ROSELAND – While bankruptcy offers both individuals and businesses financial protection, it’s not a cure-all, advises the New Jersey Society of Certified Public Accountants.
“It does offer a fresh start,” says Kenneth J. DeGraw, CPA, of WithumSmith+Brown. “But you need to enter the process with your eyes open and should discuss the ramifications of this drastic step with family, legal council and your financial advisor.”
Before you file for bankruptcy, there are some proactive steps you can take. Speak with a financial professional; get some insight from a bankruptcy counselor; and talk to your lender about renegotiating obligations. It’s important to take a fresh look at what caused the problem and be realistic with your financial situation.
One major benefit of bankruptcy is that the day you do file, there is an automatic stay where creditor claims and litigation against you comes to a halt. However, there are certain claims that continue to remain in force, including certain taxes, student loans, property settlements, domestic support and criminal restitution.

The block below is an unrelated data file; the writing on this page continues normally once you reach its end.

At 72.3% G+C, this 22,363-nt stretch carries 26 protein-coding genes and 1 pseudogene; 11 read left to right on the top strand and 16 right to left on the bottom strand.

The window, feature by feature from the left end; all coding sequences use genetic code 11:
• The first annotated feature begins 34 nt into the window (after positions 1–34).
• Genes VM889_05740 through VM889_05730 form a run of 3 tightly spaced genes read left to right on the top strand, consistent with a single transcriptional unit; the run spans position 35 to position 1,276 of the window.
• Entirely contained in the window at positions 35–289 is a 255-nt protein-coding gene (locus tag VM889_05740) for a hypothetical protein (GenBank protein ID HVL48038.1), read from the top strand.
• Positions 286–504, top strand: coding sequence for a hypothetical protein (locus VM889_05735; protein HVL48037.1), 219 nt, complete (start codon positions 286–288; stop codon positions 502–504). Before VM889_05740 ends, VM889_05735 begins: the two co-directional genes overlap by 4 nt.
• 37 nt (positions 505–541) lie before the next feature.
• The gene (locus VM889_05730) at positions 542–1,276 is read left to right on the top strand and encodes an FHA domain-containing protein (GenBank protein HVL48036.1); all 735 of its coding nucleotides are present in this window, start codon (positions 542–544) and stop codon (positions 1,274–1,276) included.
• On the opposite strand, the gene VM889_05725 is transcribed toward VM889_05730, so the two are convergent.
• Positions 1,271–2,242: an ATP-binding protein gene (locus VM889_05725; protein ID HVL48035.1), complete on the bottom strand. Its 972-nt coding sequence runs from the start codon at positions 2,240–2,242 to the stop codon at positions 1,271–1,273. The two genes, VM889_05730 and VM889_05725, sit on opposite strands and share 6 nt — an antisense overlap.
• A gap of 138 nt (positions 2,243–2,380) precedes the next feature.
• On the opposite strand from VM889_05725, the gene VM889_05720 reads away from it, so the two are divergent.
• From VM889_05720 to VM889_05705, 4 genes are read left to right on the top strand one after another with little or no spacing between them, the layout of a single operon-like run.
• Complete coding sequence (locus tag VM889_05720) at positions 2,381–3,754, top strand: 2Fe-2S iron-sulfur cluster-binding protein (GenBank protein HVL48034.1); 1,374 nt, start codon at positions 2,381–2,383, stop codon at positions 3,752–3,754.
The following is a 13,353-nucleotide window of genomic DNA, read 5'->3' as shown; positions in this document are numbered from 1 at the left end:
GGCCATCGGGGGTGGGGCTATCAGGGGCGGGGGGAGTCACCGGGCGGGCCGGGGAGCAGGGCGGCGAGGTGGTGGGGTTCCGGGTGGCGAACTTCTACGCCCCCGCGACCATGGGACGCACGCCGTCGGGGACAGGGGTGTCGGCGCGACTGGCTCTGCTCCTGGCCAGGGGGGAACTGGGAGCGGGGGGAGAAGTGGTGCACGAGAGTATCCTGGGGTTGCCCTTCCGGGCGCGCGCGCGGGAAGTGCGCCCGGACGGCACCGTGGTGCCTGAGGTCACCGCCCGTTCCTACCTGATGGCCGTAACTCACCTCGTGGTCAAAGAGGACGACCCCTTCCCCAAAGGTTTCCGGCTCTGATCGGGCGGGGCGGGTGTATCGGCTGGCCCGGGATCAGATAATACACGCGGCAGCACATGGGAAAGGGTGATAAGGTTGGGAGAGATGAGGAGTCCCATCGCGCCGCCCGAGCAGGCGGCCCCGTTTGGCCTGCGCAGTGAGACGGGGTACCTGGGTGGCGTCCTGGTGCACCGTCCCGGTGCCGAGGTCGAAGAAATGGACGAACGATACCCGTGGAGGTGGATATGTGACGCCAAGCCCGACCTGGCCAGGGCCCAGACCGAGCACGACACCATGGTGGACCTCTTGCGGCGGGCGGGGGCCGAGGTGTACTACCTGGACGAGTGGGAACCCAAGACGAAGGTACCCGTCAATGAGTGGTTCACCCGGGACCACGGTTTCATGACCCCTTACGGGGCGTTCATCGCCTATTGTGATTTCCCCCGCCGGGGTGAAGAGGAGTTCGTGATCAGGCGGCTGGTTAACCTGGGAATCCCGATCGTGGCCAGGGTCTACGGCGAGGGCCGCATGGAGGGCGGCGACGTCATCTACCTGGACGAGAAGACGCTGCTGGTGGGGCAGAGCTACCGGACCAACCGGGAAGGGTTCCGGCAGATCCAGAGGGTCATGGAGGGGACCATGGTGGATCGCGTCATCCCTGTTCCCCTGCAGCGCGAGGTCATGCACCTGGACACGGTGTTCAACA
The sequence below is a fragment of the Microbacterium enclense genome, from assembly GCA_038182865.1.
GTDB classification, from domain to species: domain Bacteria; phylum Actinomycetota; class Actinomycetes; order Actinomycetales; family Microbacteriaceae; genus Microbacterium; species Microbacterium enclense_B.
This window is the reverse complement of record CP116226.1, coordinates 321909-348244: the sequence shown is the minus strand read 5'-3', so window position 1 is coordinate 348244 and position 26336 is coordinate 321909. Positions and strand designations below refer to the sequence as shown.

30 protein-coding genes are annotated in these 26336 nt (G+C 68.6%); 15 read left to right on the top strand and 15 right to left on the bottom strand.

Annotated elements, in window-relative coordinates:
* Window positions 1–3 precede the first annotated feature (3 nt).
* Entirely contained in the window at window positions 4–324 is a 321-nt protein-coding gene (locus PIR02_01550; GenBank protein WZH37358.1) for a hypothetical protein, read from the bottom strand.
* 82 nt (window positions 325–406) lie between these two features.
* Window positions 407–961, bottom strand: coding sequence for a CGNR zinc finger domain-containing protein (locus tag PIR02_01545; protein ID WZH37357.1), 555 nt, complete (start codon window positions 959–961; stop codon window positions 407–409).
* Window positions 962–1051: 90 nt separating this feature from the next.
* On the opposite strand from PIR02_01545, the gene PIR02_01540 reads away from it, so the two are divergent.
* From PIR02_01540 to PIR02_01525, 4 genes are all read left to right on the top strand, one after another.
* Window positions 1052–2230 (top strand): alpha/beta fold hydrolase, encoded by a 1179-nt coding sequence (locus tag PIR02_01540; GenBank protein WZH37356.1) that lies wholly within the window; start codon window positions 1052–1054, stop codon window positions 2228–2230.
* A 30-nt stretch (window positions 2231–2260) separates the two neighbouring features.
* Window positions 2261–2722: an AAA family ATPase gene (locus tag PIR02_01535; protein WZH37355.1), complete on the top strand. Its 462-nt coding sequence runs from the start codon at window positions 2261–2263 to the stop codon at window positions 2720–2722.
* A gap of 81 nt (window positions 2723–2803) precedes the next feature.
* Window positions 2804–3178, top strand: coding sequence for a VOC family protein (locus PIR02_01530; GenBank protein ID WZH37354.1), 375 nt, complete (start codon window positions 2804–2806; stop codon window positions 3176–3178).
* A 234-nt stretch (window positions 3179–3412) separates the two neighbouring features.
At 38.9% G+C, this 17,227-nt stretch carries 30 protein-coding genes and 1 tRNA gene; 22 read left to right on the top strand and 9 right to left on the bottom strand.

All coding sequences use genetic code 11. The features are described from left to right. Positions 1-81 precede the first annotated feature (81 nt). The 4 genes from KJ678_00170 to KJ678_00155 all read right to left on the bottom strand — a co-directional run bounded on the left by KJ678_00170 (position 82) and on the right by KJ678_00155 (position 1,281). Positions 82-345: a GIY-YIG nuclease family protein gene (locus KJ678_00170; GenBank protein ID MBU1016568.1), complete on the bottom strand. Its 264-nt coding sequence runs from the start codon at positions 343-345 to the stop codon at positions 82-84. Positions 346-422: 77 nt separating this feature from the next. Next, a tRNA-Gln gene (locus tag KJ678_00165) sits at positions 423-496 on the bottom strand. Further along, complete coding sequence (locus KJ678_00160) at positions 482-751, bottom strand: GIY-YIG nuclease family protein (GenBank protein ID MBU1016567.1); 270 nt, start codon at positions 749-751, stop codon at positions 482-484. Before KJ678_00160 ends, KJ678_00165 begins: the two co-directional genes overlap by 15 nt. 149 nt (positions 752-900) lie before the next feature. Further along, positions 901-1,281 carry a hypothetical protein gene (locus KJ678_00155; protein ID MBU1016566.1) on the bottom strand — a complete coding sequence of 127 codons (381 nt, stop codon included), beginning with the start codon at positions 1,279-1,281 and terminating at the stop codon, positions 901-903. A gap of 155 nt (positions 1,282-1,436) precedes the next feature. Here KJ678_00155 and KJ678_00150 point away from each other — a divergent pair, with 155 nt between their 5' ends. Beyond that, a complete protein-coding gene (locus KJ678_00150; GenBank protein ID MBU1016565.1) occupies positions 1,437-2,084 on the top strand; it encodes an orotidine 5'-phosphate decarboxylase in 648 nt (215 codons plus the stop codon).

The most common types of bankruptcy for businesses and individuals are Chapter 7 and Chapter 13. Chapter 7 involves turning over your assets to a trustee who then liquidates those assets to pay creditors. Chapter 13 involves crafting a plan to pay creditors in whole or in part over a certain period of time, usually 3-5 years.
In addition to filing fees that can top $1,000, bankruptcy can affect your ability to get future financing and can remain on your credit report for up to 10 years. Keep in mind, too, that there can be tax ramifications for forgiveness of debt.
Technically, you don’t need an attorney to file for bankruptcy. However, DeGraw doesn’t recommend this approach. “Because you are dealing with federal law, it’s definitely not to be entered into lightly. You should speak with an attorney and a financial advisor to help negotiate the many nuances involved.”
Visit www.MoneyMattersNJ.com/podcasts to listen to “Is Bankruptcy the Best Option” or one of the NJSCPA’s many other convenient audio presentations.
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